Your eyes

Your eyes are simply extraordinary. Making approximately 200,000 movements per day, they are able to distinguish around 10 million colours. The eye is an incredibly complex organ that reacts to light, processes it and transmits it to the brain, allowing you to ‘see’.

The eye is an extraordinary and complex organ that allows us to ‘see’. The brain actually does the ‘seeing’ – the eye is the ‘central processor’ that takes the information in the form of light waves and transmits the information into the brain.

How vision works

Vision occurs when light enters the eye through the pupil. With help from other important structures in the eye, like the iris and cornea, the appropriate amount of light is directed towards the lens.

Just like a lens in a camera sends a message to produce a film, the lens in the eye ‘refracts’ (bends) incoming light onto the retina. The retina is made up by millions of specialised cells known as rods and cones, which work together to transform the image into electrical energy, which is sent to the optic disk on the retina and transferred via electrical impulses along the optic nerve to be processed by the brain.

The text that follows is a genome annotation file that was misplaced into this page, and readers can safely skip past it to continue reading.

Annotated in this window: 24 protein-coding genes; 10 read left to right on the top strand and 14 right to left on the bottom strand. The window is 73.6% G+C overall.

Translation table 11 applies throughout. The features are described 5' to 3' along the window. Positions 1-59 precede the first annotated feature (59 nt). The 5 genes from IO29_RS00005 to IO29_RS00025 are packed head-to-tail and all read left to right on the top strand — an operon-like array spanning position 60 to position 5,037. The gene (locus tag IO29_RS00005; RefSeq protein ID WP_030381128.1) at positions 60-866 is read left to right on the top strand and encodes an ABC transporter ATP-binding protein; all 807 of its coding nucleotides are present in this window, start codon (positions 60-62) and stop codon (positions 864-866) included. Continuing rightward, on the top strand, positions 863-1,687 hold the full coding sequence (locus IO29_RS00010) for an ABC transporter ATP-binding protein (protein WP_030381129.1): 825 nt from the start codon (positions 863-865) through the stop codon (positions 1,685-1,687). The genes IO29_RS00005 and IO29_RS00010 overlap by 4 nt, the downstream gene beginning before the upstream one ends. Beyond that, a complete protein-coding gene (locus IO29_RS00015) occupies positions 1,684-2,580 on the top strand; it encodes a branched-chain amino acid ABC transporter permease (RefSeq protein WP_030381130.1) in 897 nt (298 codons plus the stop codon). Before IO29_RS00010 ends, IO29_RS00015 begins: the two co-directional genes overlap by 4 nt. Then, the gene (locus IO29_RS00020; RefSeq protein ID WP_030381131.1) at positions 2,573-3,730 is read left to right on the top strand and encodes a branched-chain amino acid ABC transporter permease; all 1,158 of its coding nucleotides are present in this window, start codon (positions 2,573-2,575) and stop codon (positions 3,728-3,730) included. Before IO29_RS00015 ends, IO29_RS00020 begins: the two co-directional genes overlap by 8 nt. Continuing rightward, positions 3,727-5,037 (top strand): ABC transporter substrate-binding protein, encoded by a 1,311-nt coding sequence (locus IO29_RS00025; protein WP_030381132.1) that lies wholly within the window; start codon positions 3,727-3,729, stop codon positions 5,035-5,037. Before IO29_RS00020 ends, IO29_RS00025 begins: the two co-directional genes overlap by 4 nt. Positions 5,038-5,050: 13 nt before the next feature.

The Cornea

The cornea is the clear portion of the eye that covers the iris and the pupil and takes up about one-sixth of the eye. The rest of the eye (the scleral segment) is opaque. Several nerves and blood vessels run through the sclera, including the optic nerve. The cornea and scleral segment come together in an area called the limbus. This contains a great deal of blood vessels.

The Iris and Pupil

The iris and pupil are the most noticeable parts of the eye. The iris is the coloured ring of tissue that lies beneath the cornea and can be a range of colours, determined by genetics. The pupil is located in the centre of the iris and appears as a black hole that acts rather like a camera aperture, allowing light to enter the eye. This works in the same way as a camera, adjusting to control the flow of light into the eye. In bright conditions, the pupil closes down, reducing the amount of light entering the eye and protecting the delicate nerves from being damaged. In the dark, the reverse happens to allow what light there is to enter the eye.